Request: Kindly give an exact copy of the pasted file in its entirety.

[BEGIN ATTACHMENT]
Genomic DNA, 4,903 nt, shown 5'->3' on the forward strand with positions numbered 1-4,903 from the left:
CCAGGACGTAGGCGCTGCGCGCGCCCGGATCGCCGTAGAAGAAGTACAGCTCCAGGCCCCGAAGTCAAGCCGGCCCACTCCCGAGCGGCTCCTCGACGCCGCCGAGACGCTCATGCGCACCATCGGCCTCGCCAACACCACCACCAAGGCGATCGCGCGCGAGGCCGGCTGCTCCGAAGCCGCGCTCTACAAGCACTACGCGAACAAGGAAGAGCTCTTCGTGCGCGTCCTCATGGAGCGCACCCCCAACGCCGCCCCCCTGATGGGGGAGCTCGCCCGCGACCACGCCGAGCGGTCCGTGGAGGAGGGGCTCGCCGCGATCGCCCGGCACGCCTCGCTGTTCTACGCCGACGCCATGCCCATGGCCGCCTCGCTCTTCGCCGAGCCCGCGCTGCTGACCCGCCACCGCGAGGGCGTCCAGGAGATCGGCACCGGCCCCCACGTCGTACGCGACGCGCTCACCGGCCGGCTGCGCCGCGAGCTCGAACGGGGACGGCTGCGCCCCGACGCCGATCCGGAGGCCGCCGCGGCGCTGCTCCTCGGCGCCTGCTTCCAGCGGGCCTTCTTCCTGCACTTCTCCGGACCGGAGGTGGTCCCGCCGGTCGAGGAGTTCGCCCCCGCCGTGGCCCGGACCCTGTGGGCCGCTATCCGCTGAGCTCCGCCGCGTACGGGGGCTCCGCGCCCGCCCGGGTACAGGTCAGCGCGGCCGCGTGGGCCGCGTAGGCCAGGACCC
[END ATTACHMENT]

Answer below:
Genomic DNA, 4,903 nt, shown 5'->3' on the forward strand with positions numbered 1-4,903 from the left:
CCAGGACGTAGGCGCTGCGCGCGCCCGGATCGCCGTAGAAGAAGTACAGCTCCAGGCCCCGAAGTCAAGCCGGCCCACTCCCGAGCGGCTCCTCGACGCCGCCGAGACGCTCATGCGCACCATCGGCCTCGCCAACACCACCACCAAGGCGATCGCGCGCGAGGCCGGCTGCTCCGAAGCCGCGCTCTACAAGCACTACGCGAACAAGGAAGAGCTCTTCGTGCGCGTCCTCATGGAGCGCACCCCCAACGCCGCCCCCCTGATGGGGGAGCTCGCCCGCGACCACGCCGAGCGGTCCGTGGAGGAGGGGCTCGCCGCGATCGCCCGGCACGCCTCGCTGTTCTACGCCGACGCCATGCCCATGGCCGCCTCGCTCTTCGCCGAGCCCGCGCTGCTGACCCGCCACCGCGAGGGCGTCCAGGAGATCGGCACCGGCCCCCACGTCGTACGCGACGCGCTCACCGGCCGGCTGCGCCGCGAGCTCGAACGGGGACGGCTGCGCCCCGACGCCGATCCGGAGGCCGCCGCGGCGCTGCTCCTCGGCGCCTGCTTCCAGCGGGCCTTCTTCCTGCACTTCTCCGGACCGGAGGTGGTCCCGCCGGTCGAGGAGTTCGCCCCCGCCGTGGCCCGGACCCTGTGGGCCGCTATCCGCTGAGCTCCGCCGCGTACGGGGGCTCCGCGCCCGCCCGGGTACAGGTCAGCGCGGCCGCGTGGGCCGCGTAGGCCAGGACCC